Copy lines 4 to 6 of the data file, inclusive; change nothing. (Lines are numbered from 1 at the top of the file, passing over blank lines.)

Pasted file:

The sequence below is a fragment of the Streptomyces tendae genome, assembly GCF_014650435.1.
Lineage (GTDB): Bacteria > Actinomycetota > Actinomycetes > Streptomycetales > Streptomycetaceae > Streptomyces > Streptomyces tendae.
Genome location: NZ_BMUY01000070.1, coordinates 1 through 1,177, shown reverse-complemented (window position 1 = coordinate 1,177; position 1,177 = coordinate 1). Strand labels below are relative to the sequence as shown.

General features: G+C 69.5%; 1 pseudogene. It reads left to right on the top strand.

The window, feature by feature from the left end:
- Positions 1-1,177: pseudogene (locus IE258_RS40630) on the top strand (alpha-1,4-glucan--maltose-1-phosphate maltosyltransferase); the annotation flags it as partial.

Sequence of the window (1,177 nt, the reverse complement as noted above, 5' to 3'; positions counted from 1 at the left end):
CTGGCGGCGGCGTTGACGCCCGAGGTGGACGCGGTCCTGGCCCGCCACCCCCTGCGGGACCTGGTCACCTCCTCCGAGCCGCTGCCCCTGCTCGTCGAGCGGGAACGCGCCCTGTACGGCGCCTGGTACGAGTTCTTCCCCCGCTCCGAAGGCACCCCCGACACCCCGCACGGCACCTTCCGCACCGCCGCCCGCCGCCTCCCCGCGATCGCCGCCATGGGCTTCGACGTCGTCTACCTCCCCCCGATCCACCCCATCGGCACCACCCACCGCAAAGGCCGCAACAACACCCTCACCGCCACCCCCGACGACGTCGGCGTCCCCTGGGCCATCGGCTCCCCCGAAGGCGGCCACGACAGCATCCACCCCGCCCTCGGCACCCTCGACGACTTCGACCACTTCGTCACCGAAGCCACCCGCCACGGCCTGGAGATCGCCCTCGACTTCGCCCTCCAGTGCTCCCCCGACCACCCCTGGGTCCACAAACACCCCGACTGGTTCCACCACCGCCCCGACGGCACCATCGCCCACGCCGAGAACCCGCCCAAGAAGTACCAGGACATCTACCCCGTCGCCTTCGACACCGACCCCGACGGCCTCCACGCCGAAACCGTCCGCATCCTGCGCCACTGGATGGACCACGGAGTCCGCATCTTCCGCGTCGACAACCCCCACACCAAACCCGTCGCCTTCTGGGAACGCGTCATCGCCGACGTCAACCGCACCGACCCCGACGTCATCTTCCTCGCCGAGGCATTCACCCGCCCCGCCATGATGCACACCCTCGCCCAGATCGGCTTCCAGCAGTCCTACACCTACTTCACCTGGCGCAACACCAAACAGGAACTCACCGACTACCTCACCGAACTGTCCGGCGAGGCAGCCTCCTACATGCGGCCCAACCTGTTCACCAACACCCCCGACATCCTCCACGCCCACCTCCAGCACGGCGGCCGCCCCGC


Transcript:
General features: G+C 69.5%; 1 pseudogene. It reads left to right on the top strand.

The window, feature by feature from the left end:
- Positions 1-1,177: pseudogene (locus IE258_RS40630) on the top strand (alpha-1,4-glucan--maltose-1-phosphate maltosyltransferase); the annotation flags it as partial.